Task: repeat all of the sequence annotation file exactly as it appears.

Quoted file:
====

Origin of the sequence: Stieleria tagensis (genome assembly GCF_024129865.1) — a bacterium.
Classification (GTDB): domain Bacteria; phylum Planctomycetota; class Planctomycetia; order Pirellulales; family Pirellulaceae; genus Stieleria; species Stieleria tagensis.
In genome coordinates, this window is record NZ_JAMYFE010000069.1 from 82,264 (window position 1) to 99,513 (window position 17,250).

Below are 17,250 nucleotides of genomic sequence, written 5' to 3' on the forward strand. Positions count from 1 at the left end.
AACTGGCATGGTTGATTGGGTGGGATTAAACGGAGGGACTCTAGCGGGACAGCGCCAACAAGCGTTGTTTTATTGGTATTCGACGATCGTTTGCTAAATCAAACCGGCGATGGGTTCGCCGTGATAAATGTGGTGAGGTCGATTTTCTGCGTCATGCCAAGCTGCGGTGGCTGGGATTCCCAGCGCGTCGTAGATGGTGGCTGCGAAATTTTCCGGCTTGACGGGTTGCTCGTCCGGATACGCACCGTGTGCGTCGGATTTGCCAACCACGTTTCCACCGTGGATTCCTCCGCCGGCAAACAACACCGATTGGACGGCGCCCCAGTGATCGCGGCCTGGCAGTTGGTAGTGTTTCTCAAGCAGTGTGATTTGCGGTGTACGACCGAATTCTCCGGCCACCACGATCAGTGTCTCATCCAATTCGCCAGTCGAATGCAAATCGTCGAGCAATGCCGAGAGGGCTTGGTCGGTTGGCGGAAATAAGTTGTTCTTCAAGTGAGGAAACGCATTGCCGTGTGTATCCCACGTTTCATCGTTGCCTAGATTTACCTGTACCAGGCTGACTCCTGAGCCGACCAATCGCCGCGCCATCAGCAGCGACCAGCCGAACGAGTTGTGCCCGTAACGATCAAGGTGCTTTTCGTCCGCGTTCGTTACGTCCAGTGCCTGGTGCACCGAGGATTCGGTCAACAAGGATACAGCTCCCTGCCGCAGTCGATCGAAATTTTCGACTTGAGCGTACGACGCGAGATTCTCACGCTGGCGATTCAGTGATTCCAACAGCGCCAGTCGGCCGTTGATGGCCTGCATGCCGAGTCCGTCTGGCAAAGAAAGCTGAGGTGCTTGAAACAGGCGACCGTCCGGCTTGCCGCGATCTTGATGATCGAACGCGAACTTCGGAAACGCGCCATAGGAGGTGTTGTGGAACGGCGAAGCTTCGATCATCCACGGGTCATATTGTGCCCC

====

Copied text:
Origin of the sequence: Stieleria tagensis (genome assembly GCF_024129865.1) — a bacterium.
Classification (GTDB): domain Bacteria; phylum Planctomycetota; class Planctomycetia; order Pirellulales; family Pirellulaceae; genus Stieleria; species Stieleria tagensis.
In genome coordinates, this window is record NZ_JAMYFE010000069.1 from 82,264 (window position 1) to 99,513 (window position 17,250).

Below are 17,250 nucleotides of genomic sequence, written 5' to 3' on the forward strand. Positions count from 1 at the left end.
AACTGGCATGGTTGATTGGGTGGGATTAAACGGAGGGACTCTAGCGGGACAGCGCCAACAAGCGTTGTTTTATTGGTATTCGACGATCGTTTGCTAAATCAAACCGGCGATGGGTTCGCCGTGATAAATGTGGTGAGGTCGATTTTCTGCGTCATGCCAAGCTGCGGTGGCTGGGATTCCCAGCGCGTCGTAGATGGTGGCTGCGAAATTTTCCGGCTTGACGGGTTGCTCGTCCGGATACGCACCGTGTGCGTCGGATTTGCCAACCACGTTTCCACCGTGGATTCCTCCGCCGGCAAACAACACCGATTGGACGGCGCCCCAGTGATCGCGGCCTGGCAGTTGGTAGTGTTTCTCAAGCAGTGTGATTTGCGGTGTACGACCGAATTCTCCGGCCACCACGATCAGTGTCTCATCCAATTCGCCAGTCGAATGCAAATCGTCGAGCAATGCCGAGAGGGCTTGGTCGGTTGGCGGAAATAAGTTGTTCTTCAAGTGAGGAAACGCATTGCCGTGTGTATCCCACGTTTCATCGTTGCCTAGATTTACCTGTACCAGGCTGACTCCTGAGCCGACCAATCGCCGCGCCATCAGCAGCGACCAGCCGAACGAGTTGTGCCCGTAACGATCAAGGTGCTTTTCGTCCGCGTTCGTTACGTCCAGTGCCTGGTGCACCGAGGATTCGGTCAACAAGGATACAGCTCCCTGCCGCAGTCGATCGAAATTTTCGACTTGAGCGTACGACGCGAGATTCTCACGCTGGCGATTCAGTGATTCCAACAGCGCCAGTCGGCCGTTGATGGCCTGCATGCCGAGTCCGTCTGGCAAAGAAAGCTGAGGTGCTTGAAACAGGCGACCGTCCGGCTTGCCGCGATCTTGATGATCGAACGCGAACTTCGGAAACGCGCCATAGGAGGTGTTGTGGAACGGCGAAGCTTCGATCATCCACGGGTCATATTGTGCCCC